Rex? Damn near killed ‘em.
In a situation unique but not unprecedented it may behoove the parties involved to look back for a better understanding of how to move forward. It’s said, often pithily, that those who don’t know history are doomed to repeat it. That could be a thought on the cyclical nature of the human experience or a suggestion as to how to avoid repeating mistakes made. Regardless, it’s an imperfect rumination on the fates. Imperfect though it may be, Sophocles got it right when he wrote in a play, “It’s perfect justice: natures like yours are hardest on themselves.” I think about this when contemplating my father and me and our exiles.
We are walking together on an anniversary. This is the day my dad outlives his father. We walk with light weights, moving our arms oddly as we step. He sets the pace and he’s kicking my ass. When we stop, we talk, but he doesn’t find words, so I talk. I know it’s a complicated day, sad and not. He outlived his father. He outlived his son. He still has me. I point out he and his dad never got to be adults together. I point out there is no precedent from here, that we can be whatever we want. We are both going to have to learn some new ways to be. We have steak that night. We drink aged tequila together.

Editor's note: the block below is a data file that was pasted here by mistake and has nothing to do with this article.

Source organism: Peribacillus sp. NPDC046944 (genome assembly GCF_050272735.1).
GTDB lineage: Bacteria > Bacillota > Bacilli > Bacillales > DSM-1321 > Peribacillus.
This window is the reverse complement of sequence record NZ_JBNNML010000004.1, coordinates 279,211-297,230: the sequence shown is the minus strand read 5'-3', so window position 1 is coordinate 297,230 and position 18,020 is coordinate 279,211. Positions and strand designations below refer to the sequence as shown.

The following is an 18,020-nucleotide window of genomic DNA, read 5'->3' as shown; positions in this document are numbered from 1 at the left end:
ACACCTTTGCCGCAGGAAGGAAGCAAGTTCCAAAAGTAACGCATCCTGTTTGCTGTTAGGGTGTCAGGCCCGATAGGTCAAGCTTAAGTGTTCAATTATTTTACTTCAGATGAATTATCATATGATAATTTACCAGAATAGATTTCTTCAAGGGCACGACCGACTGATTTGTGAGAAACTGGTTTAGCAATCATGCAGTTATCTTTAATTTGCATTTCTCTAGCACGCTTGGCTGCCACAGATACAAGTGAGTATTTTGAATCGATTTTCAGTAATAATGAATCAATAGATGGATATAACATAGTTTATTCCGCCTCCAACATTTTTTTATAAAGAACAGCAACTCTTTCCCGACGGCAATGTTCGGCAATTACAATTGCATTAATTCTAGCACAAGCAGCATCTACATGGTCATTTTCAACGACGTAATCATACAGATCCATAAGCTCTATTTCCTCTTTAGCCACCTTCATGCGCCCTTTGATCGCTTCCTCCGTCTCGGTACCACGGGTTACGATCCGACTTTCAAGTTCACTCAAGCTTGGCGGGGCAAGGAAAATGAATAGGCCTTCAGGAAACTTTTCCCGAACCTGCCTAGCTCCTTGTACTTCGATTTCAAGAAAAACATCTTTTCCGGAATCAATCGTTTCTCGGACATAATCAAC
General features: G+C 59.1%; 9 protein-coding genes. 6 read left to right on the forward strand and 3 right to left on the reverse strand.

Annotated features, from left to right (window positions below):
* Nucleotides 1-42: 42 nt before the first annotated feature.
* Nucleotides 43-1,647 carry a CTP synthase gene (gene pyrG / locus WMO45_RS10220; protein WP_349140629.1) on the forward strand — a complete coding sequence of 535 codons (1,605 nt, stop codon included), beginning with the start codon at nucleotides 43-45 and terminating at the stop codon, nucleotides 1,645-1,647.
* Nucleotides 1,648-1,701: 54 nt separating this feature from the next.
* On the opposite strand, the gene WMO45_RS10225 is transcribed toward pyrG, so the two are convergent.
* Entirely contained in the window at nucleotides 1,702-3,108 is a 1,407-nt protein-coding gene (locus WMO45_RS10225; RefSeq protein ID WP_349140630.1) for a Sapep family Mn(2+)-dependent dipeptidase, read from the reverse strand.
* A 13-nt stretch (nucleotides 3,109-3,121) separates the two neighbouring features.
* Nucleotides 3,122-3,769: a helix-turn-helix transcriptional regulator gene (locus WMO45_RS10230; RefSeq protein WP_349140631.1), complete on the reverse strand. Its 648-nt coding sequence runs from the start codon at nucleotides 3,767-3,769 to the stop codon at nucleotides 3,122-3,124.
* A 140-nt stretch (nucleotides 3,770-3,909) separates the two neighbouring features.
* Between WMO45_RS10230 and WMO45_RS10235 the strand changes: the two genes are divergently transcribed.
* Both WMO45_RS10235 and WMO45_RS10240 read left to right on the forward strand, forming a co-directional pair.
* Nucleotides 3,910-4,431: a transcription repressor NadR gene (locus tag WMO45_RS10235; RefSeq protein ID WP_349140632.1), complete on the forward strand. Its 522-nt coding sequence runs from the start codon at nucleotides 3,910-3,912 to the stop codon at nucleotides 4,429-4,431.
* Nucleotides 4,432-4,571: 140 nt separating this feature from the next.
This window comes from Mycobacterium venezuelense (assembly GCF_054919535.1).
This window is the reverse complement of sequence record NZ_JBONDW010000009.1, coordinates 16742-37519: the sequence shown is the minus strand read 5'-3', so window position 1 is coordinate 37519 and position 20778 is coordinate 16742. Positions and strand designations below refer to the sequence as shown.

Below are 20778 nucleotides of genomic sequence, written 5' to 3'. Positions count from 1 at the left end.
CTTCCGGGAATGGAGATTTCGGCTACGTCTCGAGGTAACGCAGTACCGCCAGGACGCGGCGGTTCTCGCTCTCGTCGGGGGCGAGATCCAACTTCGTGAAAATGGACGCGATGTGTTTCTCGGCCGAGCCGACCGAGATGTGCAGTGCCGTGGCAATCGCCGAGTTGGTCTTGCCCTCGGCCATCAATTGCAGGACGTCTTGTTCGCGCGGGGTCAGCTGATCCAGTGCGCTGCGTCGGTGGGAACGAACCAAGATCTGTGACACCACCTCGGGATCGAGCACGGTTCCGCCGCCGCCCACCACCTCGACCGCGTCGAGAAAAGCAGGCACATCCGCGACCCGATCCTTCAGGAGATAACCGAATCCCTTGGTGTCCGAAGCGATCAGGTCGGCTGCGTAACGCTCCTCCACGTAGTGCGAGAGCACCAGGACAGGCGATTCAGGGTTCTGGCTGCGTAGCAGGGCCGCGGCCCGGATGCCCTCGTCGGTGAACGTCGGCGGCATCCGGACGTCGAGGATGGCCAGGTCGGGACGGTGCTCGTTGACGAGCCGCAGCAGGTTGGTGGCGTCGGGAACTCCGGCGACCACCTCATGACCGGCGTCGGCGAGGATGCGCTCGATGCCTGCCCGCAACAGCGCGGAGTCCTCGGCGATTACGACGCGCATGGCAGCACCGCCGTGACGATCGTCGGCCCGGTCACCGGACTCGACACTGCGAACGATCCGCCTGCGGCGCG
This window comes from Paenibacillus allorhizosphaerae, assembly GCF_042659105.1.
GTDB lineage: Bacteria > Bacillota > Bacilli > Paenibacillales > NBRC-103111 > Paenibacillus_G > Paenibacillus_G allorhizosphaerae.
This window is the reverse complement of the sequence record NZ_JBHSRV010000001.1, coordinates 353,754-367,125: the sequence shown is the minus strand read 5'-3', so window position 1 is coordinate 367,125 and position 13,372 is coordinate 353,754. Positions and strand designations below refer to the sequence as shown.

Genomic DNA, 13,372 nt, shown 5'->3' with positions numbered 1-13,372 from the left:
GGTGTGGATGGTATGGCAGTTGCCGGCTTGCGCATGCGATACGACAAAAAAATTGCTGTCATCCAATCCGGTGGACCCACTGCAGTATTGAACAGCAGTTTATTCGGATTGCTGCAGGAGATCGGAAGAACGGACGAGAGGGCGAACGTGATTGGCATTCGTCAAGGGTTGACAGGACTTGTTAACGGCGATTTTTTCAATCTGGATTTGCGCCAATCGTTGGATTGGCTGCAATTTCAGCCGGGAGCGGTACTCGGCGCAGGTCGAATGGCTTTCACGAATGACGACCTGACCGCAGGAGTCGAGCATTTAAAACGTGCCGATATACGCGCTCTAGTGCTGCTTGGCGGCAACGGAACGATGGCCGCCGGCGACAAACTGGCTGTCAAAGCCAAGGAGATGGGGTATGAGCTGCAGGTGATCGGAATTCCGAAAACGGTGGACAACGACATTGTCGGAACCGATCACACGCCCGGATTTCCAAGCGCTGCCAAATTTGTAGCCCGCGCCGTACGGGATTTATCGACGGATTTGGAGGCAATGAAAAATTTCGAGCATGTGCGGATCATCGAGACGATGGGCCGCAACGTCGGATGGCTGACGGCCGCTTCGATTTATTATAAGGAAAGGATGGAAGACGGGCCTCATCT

I’m in a weird place. I’m stuck on a narrative that has me dancing for the gods in hopes of golf claps. I know there is a futility to my pursuits but an outside chance I’ll succeed. I don’t know. I skilled up to compensate for failure and made something beautiful. I still don’t know if writing about gunmen is the way to get canonical. I don’t so much trust my predictions anymore. We both failed in our predictions. We didn’t so much fail in our actions, but somehow we won every battle and still lost my brother’s war.